India, one of the most significant Asian economic giants of current times, has greatly increased its role in the global economy in the past two decades. It represents almost one-fifth of the world population. Its contributions to global GDP and international trade have been steadily increasing. The fast rising middle-class and the rapid growth of transnational corporations (TNCs) in the country have become an important source of the rapid expansion of the economy, by employment and income generation on one hand and stimulating demand for goods and services on the other. India’s economy is the 4th largest in the world, behind the US, China and Japan. According to Goldman Sachs, India is expected to continue to grow at a much faster pace than the advanced OECD economies, over the next 20 to 25 years. While ageing population and the resultant demand growth slowdown, large government and household debt levels and weak trend in productivity growth are all expected to constrain economic growth in Europe and North America; the relatively favourable demographics, accumulation of physical and human capital, increased innovation and economic specialization will increase opportunities for strong economic growth in India. As a result, India is expected to be the number two in the world economy, behind China, by 2030.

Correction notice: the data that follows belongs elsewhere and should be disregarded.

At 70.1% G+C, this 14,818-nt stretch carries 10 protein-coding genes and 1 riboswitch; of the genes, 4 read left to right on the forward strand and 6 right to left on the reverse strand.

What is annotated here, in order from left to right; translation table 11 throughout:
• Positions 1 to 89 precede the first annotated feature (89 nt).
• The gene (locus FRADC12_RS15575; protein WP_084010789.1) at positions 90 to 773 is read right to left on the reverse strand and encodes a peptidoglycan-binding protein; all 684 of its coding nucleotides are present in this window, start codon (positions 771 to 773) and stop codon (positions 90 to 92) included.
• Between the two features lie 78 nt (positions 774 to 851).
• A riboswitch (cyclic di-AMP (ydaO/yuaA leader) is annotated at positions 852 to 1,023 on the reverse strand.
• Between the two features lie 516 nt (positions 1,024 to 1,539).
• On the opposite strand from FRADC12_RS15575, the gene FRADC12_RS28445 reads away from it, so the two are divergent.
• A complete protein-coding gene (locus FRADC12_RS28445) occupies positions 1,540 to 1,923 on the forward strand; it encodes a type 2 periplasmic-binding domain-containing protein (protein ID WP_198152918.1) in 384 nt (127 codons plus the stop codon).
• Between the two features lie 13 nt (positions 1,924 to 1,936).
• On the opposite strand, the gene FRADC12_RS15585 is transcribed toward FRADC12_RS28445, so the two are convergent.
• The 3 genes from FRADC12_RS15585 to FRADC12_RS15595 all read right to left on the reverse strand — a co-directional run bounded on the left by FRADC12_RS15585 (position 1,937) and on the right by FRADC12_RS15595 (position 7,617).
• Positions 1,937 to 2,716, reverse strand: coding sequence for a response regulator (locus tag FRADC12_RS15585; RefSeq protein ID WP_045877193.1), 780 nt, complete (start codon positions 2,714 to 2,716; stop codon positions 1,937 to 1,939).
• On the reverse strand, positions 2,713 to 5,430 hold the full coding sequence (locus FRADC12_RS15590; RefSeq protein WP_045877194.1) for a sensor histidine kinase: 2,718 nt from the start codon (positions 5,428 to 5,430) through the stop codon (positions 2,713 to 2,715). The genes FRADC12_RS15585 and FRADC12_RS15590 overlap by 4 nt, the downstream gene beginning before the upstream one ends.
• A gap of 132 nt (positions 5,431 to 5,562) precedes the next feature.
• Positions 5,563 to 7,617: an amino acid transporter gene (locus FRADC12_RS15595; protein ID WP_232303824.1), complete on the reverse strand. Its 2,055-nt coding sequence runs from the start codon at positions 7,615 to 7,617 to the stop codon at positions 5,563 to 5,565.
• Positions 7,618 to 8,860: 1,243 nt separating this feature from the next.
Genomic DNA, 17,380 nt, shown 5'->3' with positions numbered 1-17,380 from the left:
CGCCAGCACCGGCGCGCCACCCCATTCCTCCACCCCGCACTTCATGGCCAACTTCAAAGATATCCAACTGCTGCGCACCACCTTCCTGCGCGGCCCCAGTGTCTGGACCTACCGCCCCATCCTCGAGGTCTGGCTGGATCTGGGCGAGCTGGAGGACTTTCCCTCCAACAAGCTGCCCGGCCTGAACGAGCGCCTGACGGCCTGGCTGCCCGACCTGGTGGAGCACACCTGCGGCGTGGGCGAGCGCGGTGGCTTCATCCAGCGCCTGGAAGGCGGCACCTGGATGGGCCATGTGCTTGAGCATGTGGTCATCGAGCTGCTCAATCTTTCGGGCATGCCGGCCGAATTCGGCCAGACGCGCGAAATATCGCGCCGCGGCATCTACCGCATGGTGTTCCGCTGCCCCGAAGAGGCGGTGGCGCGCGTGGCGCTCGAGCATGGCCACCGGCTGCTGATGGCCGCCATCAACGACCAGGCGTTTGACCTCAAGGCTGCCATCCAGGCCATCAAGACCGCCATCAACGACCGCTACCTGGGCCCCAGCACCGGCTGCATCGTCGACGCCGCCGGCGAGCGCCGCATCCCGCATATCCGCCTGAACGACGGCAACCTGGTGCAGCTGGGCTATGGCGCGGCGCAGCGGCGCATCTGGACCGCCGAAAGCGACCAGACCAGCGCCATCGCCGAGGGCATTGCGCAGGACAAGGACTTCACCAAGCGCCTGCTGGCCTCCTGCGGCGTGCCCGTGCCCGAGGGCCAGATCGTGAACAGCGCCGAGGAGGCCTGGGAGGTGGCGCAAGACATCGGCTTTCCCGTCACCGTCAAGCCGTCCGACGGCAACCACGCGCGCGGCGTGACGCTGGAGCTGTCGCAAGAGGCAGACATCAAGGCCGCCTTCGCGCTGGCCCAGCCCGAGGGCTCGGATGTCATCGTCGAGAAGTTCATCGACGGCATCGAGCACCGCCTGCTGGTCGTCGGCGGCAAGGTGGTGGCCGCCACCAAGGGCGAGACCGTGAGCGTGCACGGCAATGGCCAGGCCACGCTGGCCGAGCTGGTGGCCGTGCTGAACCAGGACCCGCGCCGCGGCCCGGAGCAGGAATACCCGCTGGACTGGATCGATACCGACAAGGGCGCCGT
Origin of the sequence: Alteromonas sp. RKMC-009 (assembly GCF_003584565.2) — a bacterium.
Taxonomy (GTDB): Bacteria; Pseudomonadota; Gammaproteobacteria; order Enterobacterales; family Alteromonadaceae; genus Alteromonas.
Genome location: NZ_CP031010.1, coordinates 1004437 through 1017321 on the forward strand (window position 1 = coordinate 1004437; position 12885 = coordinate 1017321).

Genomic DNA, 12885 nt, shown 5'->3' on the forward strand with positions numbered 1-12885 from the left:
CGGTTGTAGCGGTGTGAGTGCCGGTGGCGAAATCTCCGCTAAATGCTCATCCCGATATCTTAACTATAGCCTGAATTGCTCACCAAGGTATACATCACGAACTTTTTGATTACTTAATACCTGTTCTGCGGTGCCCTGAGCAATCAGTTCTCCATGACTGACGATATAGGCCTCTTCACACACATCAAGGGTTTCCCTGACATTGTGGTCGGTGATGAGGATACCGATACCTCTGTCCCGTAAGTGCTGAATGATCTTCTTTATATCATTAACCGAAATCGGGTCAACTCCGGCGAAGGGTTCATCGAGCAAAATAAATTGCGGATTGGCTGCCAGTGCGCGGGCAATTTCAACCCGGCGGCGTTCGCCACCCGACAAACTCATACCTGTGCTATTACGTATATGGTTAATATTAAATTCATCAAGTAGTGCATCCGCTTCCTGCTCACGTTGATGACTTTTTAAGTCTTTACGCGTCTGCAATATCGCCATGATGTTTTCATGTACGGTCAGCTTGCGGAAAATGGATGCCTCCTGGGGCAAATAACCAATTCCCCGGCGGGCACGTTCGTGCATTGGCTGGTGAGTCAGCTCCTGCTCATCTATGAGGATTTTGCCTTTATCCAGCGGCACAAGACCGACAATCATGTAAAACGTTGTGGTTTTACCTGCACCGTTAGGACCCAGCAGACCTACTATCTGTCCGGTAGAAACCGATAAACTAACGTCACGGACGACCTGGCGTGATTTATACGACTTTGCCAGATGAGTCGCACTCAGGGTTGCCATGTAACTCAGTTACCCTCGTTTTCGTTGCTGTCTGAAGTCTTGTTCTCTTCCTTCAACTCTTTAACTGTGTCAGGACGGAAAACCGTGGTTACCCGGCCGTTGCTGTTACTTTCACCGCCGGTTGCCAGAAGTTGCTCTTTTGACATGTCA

This conference aims at deliberating on the opportunities and challenges in India’s emergence as an economic super – power. It will provide an opportunity to academicians and corporates to debate and discuss, through research findings, the strategies to address these challenges; cultivate and sustain growth in the future through exploring undiscovered avenues that would propel India’s growth as an economic super power.